I’m not in for a long discussion here, but put briefly, the principle is that the degree I’m willing to risk my own life depends on what I stand to gain. It also depends upon a hierarchy of values which each of us ought to have set objectively. If my hierarchy is rational, my wife, for instance, will be (and is) at the top of my list of values I seek to gain, maintain, and nurture. If she is in danger, then, the earlier question as to what is at risk for me in terms of my safety becomes muted. I will risk even death. Choosing between a life without her when I could have acted to save her (and living with that knowledge) and death, it is not a contradiction to say that death is the more rationally selfish choice.
But imagine that it is a stranger, and the context is much different. While said person is a potential value, he is not more important than me. (Likewise, from his perspective, his life is properly more important to him than mine. I deal in objective, not intrinsic, value.) I have repeated over and over that we may gain tremendous value from others through trade of material values (e.g. goods, services, art, general abundance, etc.) and spiritual values (knowledge, inspiration, friendship, love, etc.). But the risk I am willing to take on to procure one such potential source of said values becomes much smaller than if it were a family member, friend, or my own wife.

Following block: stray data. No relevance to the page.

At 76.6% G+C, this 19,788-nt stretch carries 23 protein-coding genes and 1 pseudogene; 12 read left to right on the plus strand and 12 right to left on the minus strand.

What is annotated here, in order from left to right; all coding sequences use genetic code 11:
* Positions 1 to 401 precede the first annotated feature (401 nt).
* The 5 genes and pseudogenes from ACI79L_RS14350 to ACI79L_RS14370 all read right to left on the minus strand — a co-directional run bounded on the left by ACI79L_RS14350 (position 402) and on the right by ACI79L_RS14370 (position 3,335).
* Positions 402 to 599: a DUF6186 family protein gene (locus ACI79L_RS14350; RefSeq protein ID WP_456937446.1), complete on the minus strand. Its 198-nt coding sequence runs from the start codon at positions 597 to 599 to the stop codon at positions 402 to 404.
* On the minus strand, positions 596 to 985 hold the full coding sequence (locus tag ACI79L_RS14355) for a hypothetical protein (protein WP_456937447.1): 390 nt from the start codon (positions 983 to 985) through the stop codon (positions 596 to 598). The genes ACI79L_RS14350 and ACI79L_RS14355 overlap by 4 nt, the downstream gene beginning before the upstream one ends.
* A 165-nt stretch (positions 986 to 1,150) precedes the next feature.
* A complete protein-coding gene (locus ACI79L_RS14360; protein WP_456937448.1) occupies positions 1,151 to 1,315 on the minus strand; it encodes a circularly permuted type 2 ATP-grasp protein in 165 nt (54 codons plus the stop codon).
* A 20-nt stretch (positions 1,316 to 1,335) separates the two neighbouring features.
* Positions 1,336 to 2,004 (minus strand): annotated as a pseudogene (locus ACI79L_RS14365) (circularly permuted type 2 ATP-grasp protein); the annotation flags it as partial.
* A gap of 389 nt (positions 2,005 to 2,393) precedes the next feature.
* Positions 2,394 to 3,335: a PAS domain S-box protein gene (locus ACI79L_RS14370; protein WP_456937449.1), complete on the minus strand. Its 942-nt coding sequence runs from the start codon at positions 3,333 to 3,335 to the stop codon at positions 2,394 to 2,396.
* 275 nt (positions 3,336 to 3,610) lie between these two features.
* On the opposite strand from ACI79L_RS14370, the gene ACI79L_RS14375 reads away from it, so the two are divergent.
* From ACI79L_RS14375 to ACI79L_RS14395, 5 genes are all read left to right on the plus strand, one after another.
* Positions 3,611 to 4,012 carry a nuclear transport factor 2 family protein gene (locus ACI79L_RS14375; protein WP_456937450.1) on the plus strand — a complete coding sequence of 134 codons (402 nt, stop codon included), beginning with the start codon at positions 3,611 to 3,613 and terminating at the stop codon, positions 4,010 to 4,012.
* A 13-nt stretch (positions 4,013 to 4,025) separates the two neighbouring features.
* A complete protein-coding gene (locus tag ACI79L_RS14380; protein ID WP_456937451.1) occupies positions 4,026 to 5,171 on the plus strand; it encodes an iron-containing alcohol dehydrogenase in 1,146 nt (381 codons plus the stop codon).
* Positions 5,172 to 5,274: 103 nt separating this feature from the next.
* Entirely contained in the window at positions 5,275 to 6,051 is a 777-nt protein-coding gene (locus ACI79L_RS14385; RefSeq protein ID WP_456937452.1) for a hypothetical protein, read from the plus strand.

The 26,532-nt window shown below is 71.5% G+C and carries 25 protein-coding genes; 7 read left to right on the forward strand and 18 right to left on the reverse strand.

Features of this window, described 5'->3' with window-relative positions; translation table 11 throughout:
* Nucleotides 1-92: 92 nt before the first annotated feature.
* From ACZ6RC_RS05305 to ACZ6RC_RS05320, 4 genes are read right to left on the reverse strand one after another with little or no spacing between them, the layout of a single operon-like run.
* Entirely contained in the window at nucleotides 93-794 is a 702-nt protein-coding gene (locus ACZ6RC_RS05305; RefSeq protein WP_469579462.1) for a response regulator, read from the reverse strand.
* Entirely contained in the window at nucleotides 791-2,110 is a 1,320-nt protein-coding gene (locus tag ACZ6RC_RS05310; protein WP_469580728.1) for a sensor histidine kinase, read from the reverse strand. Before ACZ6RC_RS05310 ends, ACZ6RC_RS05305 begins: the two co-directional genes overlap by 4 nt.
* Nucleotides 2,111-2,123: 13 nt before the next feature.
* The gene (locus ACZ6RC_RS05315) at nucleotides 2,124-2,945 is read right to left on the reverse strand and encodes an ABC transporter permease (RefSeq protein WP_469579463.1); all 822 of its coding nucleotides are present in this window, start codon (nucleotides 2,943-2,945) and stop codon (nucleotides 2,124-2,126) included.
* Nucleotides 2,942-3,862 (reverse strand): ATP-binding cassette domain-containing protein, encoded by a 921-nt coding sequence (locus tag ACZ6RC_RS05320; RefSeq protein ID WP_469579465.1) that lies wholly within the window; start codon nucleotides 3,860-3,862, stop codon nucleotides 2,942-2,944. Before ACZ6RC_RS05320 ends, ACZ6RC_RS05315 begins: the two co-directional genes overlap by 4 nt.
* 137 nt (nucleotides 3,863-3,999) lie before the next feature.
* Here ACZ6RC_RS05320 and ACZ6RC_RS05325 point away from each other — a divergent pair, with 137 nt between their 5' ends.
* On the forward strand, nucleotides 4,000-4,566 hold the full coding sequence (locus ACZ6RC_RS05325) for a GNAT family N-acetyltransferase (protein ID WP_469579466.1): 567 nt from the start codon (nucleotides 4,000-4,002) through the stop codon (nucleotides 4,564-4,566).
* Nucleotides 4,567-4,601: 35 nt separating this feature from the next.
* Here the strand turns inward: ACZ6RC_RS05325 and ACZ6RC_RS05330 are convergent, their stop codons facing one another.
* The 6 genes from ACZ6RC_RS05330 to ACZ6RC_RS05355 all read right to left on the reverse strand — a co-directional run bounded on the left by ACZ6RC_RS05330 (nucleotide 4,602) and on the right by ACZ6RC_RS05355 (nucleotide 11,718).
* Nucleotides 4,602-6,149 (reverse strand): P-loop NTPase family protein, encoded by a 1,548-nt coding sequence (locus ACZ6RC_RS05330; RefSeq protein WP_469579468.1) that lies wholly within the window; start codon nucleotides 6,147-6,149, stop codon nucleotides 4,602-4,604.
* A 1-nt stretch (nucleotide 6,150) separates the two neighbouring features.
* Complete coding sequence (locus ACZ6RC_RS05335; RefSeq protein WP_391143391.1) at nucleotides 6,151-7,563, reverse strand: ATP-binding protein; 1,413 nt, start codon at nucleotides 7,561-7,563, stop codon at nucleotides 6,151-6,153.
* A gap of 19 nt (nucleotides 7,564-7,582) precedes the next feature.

Curiously, many people recognize this when they think in terms of “common sense.” One would not criticize a man who ran to the end of a burning building in which his own child was trapped instead of rushing to the opposite end where a stranger cried for help. Observe that it is the principle of pursuing values of importance to the person who must act (i.e., the principle of egoism) which is in operation when he does the “common sense” thing. (Now go further and ask yourself what you’d think of him if he left his own child to die in such circumstances. And now ask yourself what the morality of sacrifice instructs the man to do, to the extent he takes it seriously.)
Not a “bad guy,” but immoral